Taylor's Port 2016, The Wine Advocate, 96 points, invest and sell Drink Date 2027-2070
The 2016 Vintage Port was originally seen about a week before bottling in a more unsettled incarnation. It is now in the USA and showing in a rather forward fashion for Taylor's. It was aged for 20 months in wood and comes in with 102 grams of residual sugar. This is a pleasure just to smell, with its hints of herbs, eucalyptus and blackberries. Some more time in bottle has made this a classic Port from start to finish in terms of aromatics and flavors. In my almost-40-year history of Port drinking, Taylor's was and is always one of my benchmarks for what a Port should taste and smell like. This delivers all that in spades.
Now, it is not the most powerful or massive Taylor's. Dry and a bit tense after it sat in the glass for an hour, this finished with moderate bang and pop a couple of hours later. I've certainly seen young Taylor's with more intensity. A creature of its vintage, it is a very elegant Port with a touch of understatement. It shows off focus and freshness more than jammy richness. If it is not quite as tightly wound as in some years, the typical profile is still there and the structure is still very good. Indeed, some two days after opening it did not lose any power. The Fonseca is probably more powerful in the Fladgate Group offerings in this vintage (and, perhaps, the somewhat deeper Taylor's balances the tannins differently), but the fruit here is even more gorgeous and seductive. Indeed, the fruit is often sensational, the biggest bragging point here. I gave it a couple of extra days open to be sure just how lovely it was. It was particularly closed on the first pours, when many young Ports are exuberant. It eventually became far more expressive. How you evaluate this will depend on what you most want in Port. If you want that old-school vibe, perhaps Fonseca will serve you better this year. If you want to drool over sensational fruit, this will work just fine. You'll think I'm being stingy.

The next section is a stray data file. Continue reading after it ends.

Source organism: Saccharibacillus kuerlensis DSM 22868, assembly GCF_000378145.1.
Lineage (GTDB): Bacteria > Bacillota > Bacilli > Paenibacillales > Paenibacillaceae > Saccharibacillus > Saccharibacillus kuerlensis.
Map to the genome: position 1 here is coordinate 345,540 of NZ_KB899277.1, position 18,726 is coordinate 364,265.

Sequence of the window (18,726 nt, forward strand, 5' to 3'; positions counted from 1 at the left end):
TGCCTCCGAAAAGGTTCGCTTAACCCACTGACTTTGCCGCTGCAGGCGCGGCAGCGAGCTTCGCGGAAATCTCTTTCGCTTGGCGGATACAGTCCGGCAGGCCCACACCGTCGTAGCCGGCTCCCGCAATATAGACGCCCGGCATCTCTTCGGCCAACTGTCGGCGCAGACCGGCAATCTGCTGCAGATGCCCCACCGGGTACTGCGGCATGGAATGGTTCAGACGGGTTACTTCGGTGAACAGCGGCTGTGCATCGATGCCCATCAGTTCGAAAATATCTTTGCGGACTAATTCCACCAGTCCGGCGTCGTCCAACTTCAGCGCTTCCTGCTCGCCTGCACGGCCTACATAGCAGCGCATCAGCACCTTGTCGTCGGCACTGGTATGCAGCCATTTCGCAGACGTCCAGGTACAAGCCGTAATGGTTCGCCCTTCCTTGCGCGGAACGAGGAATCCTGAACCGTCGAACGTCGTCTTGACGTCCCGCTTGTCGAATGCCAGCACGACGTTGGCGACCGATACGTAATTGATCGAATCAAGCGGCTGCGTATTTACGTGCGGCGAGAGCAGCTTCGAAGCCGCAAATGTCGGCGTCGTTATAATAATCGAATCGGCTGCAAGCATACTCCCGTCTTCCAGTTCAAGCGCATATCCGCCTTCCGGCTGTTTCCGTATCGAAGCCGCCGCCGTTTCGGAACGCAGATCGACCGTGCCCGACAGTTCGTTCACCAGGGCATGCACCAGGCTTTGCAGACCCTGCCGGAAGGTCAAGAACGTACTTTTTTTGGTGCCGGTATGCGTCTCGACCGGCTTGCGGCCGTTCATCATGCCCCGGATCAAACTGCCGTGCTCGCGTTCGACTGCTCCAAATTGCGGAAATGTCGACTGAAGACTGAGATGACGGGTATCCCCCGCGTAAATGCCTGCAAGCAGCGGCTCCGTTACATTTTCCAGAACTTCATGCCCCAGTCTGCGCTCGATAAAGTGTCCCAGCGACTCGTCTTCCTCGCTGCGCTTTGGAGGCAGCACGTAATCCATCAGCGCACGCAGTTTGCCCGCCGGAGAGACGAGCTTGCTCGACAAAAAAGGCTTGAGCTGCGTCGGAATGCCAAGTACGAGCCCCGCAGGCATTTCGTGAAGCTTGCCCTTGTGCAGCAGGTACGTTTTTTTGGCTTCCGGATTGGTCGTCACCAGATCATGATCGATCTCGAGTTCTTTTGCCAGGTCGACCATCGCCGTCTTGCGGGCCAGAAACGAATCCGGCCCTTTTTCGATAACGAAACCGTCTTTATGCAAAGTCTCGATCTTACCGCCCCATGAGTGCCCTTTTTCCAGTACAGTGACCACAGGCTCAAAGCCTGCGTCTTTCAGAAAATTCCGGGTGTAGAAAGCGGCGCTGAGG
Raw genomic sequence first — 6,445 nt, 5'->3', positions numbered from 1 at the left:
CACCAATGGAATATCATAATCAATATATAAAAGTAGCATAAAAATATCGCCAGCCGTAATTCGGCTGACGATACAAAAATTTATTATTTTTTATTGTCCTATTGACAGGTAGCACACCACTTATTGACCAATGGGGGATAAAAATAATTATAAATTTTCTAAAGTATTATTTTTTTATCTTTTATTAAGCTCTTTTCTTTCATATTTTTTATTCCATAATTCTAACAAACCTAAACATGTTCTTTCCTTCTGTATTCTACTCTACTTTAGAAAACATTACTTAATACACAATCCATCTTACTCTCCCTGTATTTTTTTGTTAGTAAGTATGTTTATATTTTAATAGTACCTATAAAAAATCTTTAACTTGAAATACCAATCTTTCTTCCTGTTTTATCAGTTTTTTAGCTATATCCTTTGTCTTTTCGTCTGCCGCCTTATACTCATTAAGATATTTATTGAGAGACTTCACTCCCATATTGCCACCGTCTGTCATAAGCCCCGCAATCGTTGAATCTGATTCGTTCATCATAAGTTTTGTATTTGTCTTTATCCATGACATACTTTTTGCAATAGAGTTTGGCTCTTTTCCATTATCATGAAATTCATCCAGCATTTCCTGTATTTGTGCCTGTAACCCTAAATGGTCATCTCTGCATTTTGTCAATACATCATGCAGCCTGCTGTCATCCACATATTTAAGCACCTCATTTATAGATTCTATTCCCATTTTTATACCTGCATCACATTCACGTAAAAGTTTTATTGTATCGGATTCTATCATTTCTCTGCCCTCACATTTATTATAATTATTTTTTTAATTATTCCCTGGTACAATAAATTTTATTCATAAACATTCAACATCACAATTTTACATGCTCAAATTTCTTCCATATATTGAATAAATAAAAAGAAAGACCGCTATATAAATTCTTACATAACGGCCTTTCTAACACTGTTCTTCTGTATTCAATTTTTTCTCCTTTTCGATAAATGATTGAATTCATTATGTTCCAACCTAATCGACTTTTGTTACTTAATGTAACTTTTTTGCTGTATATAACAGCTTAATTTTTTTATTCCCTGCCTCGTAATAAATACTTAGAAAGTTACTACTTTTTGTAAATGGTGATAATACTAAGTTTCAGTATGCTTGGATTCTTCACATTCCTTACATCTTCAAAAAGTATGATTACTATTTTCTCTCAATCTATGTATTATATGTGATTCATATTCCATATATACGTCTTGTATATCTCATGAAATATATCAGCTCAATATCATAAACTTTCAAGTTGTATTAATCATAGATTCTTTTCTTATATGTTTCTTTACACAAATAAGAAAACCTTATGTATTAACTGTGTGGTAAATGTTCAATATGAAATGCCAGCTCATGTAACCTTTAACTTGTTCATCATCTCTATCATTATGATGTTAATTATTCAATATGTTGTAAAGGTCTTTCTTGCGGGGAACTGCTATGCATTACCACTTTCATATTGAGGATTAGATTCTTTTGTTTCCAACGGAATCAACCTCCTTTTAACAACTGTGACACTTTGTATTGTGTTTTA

Given how precocious it seems just now—it certainly won't make your mouth turn immediately to cotton and your tongue seize up—the fruit is so good that some will dare to drink it now. (If you do, you can unfriendly me on Facebook and the rest of social media, not that I'm judgemental or anything.) Harmony and complexity will still take time; there is no short cut for complexity and harmony. Overall, the purity and flavour make this rise above the crowd. How far above still remains to be seen. I'd like to see more proof of development here around 2030, more evidence that this will fulfil all of its potential.
Fonseca 2016, The Wine Advocate, 98 points, invest and sell Drink Date
2026 - 2070
The 2016 Vintage Port is a field blend that was not quite bottled when seen (set for a week later), but it was the final blend. It was aged for 20 months in wood and comes in with 99 grams of residual sugar. This Fonseca is remarkably expressive, lifted and gloriously fresh. It has good concentration but some years have had more and seemed sexier. However, the most notable feature is the structure. It is very impressive in structure, that classic Port power and firmness coming to the fore and overshadowing the rest at the moment. This is very tight and very uninvolved. Don't even think of buying it if you aren't prepared to cellar it. The 2030 start date that I have will not be even close to late enough if you want harmony and complexity. To me, this is the best of the three 2016s from the Fladgate Group this issue (Croft and Taylor being the other two), thanks to its pure intensity, but time will tell if it becomes as sexy as I'm sure Taylor's will be. In the meanwhile, Fonseca looks like one of the greats of this vintage
Croft Port 2016, The Wine Advocate, 94 points, invest and sell Drink Date
2025 - 2065
The 2016 Vintage Port is a field blend originally seen about a week before bottling. It comes in with 104 grams of residual sugar. Not a lot has changed except that it seems even more approachable and much better balanced now. It also seems drier than its statistics would suggest. Tight and intense on first taste, this comes around relatively well with a couple of hours of air on the first day tasted, but it isn't expressive until a couple of days later. The initial firmness moderates to some extent, showcasing a relatively approachable young Port. (That doesn't mean it is ready or close to it.) The concentration seems good enough now, so that the hints of alcohol that I saw in June—and again this time around when this was in its first 90 minutes of aeration—seem under much better control. The balance is just more appealing. It shows beautifully with a couple of days of air. As with all Ports of any quality, this could use some time. This is gripping, but it won't sear your mouth with tannins. You are going to have to cellar it awhile to allow it to acquire more complexity and more harmony, though. This is showing more promise than ever.